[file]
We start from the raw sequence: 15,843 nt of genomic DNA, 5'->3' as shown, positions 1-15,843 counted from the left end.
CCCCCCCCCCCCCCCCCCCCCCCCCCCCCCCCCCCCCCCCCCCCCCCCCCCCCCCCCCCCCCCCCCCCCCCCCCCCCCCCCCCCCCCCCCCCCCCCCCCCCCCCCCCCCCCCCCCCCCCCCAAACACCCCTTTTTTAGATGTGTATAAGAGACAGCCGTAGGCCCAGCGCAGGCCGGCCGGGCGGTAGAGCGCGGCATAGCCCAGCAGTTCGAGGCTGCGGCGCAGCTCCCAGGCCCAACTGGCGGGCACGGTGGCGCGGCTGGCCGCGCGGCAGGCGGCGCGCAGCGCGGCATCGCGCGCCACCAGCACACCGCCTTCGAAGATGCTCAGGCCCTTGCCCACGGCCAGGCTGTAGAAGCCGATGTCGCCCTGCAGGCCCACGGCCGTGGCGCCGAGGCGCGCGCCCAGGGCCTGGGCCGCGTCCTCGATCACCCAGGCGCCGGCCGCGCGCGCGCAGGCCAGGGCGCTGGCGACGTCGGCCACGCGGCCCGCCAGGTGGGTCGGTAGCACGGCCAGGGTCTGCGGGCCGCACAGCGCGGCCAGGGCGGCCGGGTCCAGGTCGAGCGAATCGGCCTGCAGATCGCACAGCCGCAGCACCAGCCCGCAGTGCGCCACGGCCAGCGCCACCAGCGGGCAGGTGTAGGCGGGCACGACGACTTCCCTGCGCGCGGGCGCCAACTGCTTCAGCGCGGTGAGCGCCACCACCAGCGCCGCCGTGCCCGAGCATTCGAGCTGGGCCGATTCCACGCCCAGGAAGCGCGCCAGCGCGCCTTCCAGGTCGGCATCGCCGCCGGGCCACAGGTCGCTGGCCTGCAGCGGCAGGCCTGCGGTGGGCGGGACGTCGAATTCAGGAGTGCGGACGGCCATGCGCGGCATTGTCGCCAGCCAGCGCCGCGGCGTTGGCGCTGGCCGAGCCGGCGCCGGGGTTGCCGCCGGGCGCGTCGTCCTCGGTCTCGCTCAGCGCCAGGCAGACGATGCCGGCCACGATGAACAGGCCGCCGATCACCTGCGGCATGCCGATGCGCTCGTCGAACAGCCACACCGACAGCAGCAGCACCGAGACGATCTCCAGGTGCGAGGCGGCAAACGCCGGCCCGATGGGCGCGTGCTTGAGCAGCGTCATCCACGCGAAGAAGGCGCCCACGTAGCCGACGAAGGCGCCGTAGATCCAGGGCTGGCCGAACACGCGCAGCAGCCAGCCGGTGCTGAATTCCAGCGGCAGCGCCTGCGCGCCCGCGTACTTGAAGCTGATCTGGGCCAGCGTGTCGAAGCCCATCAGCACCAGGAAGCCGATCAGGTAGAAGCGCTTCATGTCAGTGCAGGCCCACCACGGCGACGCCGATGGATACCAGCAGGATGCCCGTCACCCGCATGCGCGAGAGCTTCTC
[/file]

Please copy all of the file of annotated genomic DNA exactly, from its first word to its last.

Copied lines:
We start from the raw sequence: 15,843 nt of genomic DNA, 5'->3' as shown, positions 1-15,843 counted from the left end.
CCCCCCCCCCCCCCCCCCCCCCCCCCCCCCCCCCCCCCCCCCCCCCCCCCCCCCCCCCCCCCCCCCCCCCCCCCCCCCCCCCCCCCCCCCCCCCCCCCCCCCCCCCCCCCCCCCCCCCCCCAAACACCCCTTTTTTAGATGTGTATAAGAGACAGCCGTAGGCCCAGCGCAGGCCGGCCGGGCGGTAGAGCGCGGCATAGCCCAGCAGTTCGAGGCTGCGGCGCAGCTCCCAGGCCCAACTGGCGGGCACGGTGGCGCGGCTGGCCGCGCGGCAGGCGGCGCGCAGCGCGGCATCGCGCGCCACCAGCACACCGCCTTCGAAGATGCTCAGGCCCTTGCCCACGGCCAGGCTGTAGAAGCCGATGTCGCCCTGCAGGCCCACGGCCGTGGCGCCGAGGCGCGCGCCCAGGGCCTGGGCCGCGTCCTCGATCACCCAGGCGCCGGCCGCGCGCGCGCAGGCCAGGGCGCTGGCGACGTCGGCCACGCGGCCCGCCAGGTGGGTCGGTAGCACGGCCAGGGTCTGCGGGCCGCACAGCGCGGCCAGGGCGGCCGGGTCCAGGTCGAGCGAATCGGCCTGCAGATCGCACAGCCGCAGCACCAGCCCGCAGTGCGCCACGGCCAGCGCCACCAGCGGGCAGGTGTAGGCGGGCACGACGACTTCCCTGCGCGCGGGCGCCAACTGCTTCAGCGCGGTGAGCGCCACCACCAGCGCCGCCGTGCCCGAGCATTCGAGCTGGGCCGATTCCACGCCCAGGAAGCGCGCCAGCGCGCCTTCCAGGTCGGCATCGCCGCCGGGCCACAGGTCGCTGGCCTGCAGCGGCAGGCCTGCGGTGGGCGGGACGTCGAATTCAGGAGTGCGGACGGCCATGCGCGGCATTGTCGCCAGCCAGCGCCGCGGCGTTGGCGCTGGCCGAGCCGGCGCCGGGGTTGCCGCCGGGCGCGTCGTCCTCGGTCTCGCTCAGCGCCAGGCAGACGATGCCGGCCACGATGAACAGGCCGCCGATCACCTGCGGCATGCCGATGCGCTCGTCGAACAGCCACACCGACAGCAGCAGCACCGAGACGATCTCCAGGTGCGAGGCGGCAAACGCCGGCCCGATGGGCGCGTGCTTGAGCAGCGTCATCCACGCGAAGAAGGCGCCCACGTAGCCGACGAAGGCGCCGTAGATCCAGGGCTGGCCGAACACGCGCAGCAGCCAGCCGGTGCTGAATTCCAGCGGCAGCGCCTGCGCGCCCGCGTACTTGAAGCTGATCTGGGCCAGCGTGTCGAAGCCCATCAGCACCAGGAAGCCGATCAGGTAGAAGCGCTTCATGTCAGTGCAGGCCCACCACGGCGACGCCGATGGATACCAGCAGGATGCCCGTCACCCGCATGCGCGAGAGCTTCTC